Convert’s Zeal

I think I’ve discussed the meaning of the word “myth” on this blog before.  Despite the common contemporary usage of the word “myth” to mean “something that is not true”, as folklorists use the term it kind of means the opposite.  We define “myth” roughly as a narrative which is believed a particular group to be sacred and true.  And we don’t really go further than that.  We don’t get into discussions of whether a particular story actually is true—we leave that to theologists, philosophers and scientists.  All we care about is what people believe is true and what that tells us about their culture.

So I teach introductory folklore courses and we do a small unit on myth.  The big assignment from this unit consists of giving the students a packet of creation myths and making them analyze two of them in terms of what they suggests about a particular folk group’s worldview.  This packet includes, among other myths, the Genesis creation story and a telling of the Big Bang Theory. Every semester I wait for the Christian and Jewish students to freak out about us calling the Genesis creation story a myth.  But it’s never happened.  Apparently they are actually getting the message that just calling the story a myth is not challenging its validity.  Maybe they privately resent it, but they don’t bring that attitude into class and they don’t express it in their papers.  It’s a big relief.

Who causes the problems with this assignment?  The atheists.  First, there’s contention over whether the Big Bang Theory can be classified as a myth.  As we discuss in class, I freely admit it doesn’t necessarily fit nicely into the rubric we generally set for myths.  On the other hand, it does fit a lot of the characteristics.  And if we really believed things could be easily sorted into set categories we’d be anthropologists.  We put the Big Bang Theory into the packet of myths deliberately to problematize that rubric.  And upon analysis, it becomes immediately clear that it does reveal a lot about contemporary secular worldview in much the same way as myths.  At any rate, discussion I’m fine with.  Debate I encourage.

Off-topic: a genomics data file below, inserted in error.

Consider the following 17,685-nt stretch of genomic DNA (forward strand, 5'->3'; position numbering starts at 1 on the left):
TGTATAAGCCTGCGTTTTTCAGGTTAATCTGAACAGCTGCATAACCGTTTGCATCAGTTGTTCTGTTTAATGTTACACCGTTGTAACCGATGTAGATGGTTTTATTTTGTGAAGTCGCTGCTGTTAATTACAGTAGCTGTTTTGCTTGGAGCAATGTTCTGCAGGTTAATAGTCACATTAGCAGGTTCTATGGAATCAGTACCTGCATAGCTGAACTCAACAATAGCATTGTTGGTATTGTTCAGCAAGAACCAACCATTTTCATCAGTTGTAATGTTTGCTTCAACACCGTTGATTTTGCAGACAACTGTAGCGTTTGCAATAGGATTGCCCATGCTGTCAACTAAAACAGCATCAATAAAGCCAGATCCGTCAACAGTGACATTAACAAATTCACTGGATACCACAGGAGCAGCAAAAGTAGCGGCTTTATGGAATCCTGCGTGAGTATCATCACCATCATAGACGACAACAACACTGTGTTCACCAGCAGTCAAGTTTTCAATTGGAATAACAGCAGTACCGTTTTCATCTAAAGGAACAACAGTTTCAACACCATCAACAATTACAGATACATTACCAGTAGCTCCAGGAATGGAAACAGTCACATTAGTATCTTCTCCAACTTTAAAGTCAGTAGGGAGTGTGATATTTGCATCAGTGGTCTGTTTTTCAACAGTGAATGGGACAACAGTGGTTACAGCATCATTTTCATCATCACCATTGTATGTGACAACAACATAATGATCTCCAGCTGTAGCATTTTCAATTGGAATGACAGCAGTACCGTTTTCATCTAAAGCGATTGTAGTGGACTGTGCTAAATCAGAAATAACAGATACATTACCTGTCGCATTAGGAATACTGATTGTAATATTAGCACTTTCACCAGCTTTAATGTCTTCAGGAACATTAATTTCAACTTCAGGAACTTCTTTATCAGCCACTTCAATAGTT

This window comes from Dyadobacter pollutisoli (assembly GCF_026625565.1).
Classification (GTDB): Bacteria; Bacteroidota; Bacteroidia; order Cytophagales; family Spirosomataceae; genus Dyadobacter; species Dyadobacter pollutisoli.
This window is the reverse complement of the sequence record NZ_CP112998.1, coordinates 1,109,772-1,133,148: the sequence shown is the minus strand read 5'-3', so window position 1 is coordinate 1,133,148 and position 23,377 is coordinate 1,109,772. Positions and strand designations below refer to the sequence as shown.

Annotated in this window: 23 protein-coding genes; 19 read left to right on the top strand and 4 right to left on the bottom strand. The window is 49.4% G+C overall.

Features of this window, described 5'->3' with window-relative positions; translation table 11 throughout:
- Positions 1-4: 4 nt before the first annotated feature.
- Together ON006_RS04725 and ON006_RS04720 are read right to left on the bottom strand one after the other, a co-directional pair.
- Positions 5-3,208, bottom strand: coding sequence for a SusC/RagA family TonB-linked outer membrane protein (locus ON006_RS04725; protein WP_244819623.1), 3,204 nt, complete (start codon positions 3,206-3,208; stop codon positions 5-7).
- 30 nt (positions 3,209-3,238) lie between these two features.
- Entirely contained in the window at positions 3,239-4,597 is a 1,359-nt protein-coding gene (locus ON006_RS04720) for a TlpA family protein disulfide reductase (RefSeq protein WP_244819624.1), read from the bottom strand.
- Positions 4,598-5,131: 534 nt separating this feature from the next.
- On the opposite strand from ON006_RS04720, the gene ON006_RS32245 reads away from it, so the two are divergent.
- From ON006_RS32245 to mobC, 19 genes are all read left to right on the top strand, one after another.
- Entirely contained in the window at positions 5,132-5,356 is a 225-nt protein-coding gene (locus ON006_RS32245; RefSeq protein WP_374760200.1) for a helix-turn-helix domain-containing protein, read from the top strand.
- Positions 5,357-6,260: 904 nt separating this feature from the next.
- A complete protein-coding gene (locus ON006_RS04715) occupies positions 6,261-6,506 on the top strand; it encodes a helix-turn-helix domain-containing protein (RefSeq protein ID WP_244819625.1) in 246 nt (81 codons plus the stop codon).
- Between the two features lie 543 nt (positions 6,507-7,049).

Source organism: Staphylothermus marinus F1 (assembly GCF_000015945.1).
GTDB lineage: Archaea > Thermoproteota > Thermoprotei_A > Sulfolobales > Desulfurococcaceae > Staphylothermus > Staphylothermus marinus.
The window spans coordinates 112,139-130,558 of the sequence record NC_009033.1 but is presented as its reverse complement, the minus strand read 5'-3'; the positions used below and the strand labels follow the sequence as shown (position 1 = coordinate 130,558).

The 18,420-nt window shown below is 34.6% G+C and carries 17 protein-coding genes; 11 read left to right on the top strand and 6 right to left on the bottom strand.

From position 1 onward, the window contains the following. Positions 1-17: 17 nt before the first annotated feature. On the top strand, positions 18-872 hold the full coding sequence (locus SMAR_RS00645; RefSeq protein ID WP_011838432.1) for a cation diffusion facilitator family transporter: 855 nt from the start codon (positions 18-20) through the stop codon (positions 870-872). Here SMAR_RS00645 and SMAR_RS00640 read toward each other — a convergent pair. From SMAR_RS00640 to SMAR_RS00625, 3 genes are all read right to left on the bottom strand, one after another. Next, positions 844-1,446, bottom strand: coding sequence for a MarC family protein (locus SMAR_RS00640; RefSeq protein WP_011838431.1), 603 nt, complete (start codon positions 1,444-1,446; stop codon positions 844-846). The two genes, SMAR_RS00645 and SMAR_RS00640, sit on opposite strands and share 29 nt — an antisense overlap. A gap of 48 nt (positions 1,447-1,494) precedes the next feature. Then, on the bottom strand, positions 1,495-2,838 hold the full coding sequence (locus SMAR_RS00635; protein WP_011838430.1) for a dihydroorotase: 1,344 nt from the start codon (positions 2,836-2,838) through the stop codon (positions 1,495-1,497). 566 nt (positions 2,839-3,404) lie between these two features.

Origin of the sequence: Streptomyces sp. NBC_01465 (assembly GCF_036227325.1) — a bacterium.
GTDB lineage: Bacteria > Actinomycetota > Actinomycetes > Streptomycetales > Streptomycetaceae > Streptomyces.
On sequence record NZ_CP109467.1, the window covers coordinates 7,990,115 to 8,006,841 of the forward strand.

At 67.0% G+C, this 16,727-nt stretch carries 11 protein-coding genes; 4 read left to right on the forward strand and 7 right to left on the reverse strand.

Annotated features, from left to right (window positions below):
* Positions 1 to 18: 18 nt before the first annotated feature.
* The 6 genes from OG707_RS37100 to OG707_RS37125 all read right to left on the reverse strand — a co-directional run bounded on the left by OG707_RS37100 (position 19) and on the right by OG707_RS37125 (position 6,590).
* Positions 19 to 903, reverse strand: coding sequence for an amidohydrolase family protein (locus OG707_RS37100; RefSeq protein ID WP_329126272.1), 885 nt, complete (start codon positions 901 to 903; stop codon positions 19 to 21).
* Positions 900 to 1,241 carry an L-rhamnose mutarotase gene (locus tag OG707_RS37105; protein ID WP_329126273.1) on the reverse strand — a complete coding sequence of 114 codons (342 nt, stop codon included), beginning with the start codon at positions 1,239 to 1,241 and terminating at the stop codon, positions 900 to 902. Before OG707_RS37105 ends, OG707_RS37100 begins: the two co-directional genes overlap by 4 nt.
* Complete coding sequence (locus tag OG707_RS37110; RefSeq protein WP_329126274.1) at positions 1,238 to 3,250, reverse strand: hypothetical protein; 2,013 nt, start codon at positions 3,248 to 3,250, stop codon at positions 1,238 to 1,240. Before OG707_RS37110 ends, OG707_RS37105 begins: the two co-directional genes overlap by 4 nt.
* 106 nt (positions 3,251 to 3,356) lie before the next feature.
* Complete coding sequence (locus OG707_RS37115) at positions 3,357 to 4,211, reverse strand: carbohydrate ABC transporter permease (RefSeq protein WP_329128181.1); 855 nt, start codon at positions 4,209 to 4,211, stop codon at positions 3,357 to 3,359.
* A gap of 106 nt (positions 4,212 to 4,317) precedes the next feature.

Using a person’s lack of religious belief as an excuse to write a crappy analysis?  That will result in a crappy grade.

To be fair, I don’t poll my students on their religious affiliations, but I’m sure I have many atheist and agnostic students who write wonderful analyses.  But without fail, every semester, I get a handful of analyses from out and proud atheists whose analyses consist of “This myth reveals that the worldview of X people is ignorant.  This is clear because believing in myths is stupid.”  In what world is this a college level analysis?  It’s annoying.

I’ve spent years arguing that religious parents who don’t want their children exposed to concepts such as evolution or the Big Bang Theory in science class should find an alternative to public schools.  The job of science classes is to teach science and anyone who is that against learning should simply get out.  I suppose perhaps the same is true for courses that cover mythology.  If you can’t handle hearing about myths and discussing them in an analytical fashion, perhaps you should find another course to take.

To be fair, I think this is at least as attributable to my students’ age as it is to their religious creed/lack of creed.  I do realize that a lot of college aged atheists are either newly out as atheists or have only recently discovered atheism.  I do think in some ways this is just a matter of convert’s zeal.  It seems new atheists are subject to many of the same foibles as new Christians.  And in my class it can be just as detrimental to their grades.

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